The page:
Bhaktapur Durbar Square, the Batsala Temple in the middle
Upon arriving at Bhaktapur, I immediately scanned the area for a store that sells drinks. My migraine was a buzzkill and I had to do something. I probably just needed to re-hydrate. After drinking almost a liter of water, I didn’t feel any better. I knew what the problem was. Why was I not surprised?
I joined the rest of the group and walked towards the Bhaktapur Durbar Square.
I couldn’t focus on our guide’s talk. Although he wasn’t done yet, I was allowed to get a quick rest. I found myself in what seems like an old abandoned building across the palace where most high school students hung out. I laid myself on the floor, even put my legs up the wall, closed my eyes, and meditated. I would go around and visit the whole Durbar Square before we leave. We would spend a few hours there anyway.
The pain didn’t disappear. By then I knew I had to take a medicine. The only time that I forgot the meds was the only time I needed it, unfortunately. I tried to look for a pharmacy but to no avail. Later on, I joined my travel buddies for lunch and during a convo with this very nice French woman, she realized that she has an Advil.
Goodbye headache, hello world!
The National Art Museum and the Palace on the eastern side of the square
I eventually found myself haggling from the stores in the side street for a few souvenirs. How could haggling take so much time?
After the so-called shopping, I had to join everyone else. I couldn’t see them. They were probably just around although at this point, there’s a huge possibility that they probably left.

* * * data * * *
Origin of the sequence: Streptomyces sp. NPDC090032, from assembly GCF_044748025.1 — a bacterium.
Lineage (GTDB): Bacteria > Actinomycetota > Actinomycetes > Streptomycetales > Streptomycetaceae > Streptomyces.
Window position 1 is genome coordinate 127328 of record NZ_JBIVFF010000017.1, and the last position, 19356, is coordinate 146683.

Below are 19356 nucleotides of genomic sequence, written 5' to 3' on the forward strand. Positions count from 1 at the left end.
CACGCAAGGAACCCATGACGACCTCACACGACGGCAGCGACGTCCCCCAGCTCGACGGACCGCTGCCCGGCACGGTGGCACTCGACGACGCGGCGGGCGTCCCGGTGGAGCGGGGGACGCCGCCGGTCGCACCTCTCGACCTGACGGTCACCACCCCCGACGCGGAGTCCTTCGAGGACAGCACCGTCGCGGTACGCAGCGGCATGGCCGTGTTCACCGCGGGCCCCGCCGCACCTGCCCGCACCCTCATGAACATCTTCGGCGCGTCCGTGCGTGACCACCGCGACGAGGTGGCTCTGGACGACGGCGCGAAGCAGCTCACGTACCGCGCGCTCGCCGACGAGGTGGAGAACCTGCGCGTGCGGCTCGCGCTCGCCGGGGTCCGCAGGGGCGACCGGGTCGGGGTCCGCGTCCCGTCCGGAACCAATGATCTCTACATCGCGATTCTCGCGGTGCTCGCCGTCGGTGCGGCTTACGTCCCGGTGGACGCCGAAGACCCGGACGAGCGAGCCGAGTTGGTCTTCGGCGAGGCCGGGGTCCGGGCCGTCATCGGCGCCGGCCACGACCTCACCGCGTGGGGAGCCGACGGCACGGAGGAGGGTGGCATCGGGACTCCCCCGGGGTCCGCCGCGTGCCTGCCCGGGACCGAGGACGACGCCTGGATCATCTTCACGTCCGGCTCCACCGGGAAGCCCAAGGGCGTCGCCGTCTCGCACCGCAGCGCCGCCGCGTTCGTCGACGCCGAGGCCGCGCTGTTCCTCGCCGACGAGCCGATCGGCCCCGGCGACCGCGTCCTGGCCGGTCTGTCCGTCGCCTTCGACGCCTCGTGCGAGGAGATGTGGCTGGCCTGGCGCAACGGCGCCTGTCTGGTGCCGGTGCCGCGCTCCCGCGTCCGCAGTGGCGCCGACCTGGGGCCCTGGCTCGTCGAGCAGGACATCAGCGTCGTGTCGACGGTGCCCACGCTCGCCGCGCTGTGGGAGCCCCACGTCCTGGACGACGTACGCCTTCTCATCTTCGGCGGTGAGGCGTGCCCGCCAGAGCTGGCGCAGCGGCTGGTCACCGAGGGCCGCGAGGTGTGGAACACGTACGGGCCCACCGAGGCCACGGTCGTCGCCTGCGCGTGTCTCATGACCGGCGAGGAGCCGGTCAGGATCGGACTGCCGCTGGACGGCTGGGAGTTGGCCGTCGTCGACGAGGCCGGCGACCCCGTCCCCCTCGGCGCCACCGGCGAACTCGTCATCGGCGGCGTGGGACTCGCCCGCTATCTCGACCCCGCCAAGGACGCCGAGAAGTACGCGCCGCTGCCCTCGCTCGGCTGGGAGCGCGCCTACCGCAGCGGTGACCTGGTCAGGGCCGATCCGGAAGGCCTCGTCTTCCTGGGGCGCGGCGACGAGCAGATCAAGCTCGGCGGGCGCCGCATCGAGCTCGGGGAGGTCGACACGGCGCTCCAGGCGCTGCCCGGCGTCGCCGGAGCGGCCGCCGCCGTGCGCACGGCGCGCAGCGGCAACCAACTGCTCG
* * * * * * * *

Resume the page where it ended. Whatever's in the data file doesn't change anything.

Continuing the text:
In front of me was the Batsala temple (see the first photo above), which somehow reminded me of the beautiful Shiva temple in Patan.
Nevermind being lost, I knew I will get back with the rest of them eventually. I had to make the most of the last few moments I had there.
The 55-Window Palace, made of brick and wood
I had to figure out if I should enter the golden gate of the very intricately designed 55-window palace. I realized that I will definitely be ungracefully late if I did, so a photoop would probably do. But “placing” myself at the gate was stalling me because whenever I attempted to do so, there were so many people on queue. What a luck!
The Golden Gate which is the entrance located on the left of the 55-Window Palace
My travel buddies were nowhere to be found and thank goodness I found the other group’s quirky guide who was nice enough to take me to my group. I was led to Taumadhi square, took a quick stroll around and bought the same local ice cream (called Burfi) that I kept seeing from the kids eating around. So yummy for the hot weather especially after having a migraine.
I wanted to climb the stairs of the temple of Nyatapola, but taking a photo of it was the best I could for now.
The Temple of Nyatapola, the tallest of its kind in Kathmandu
To be honest, being left by everyone else and that “almost being completely lost” was probably the best moment that I felt I was actually in the streets of Nepal, blending in with others. I know, it’s just “almost” and not exactly the same as “being.” But technically, I was supposed to be with the group all the time.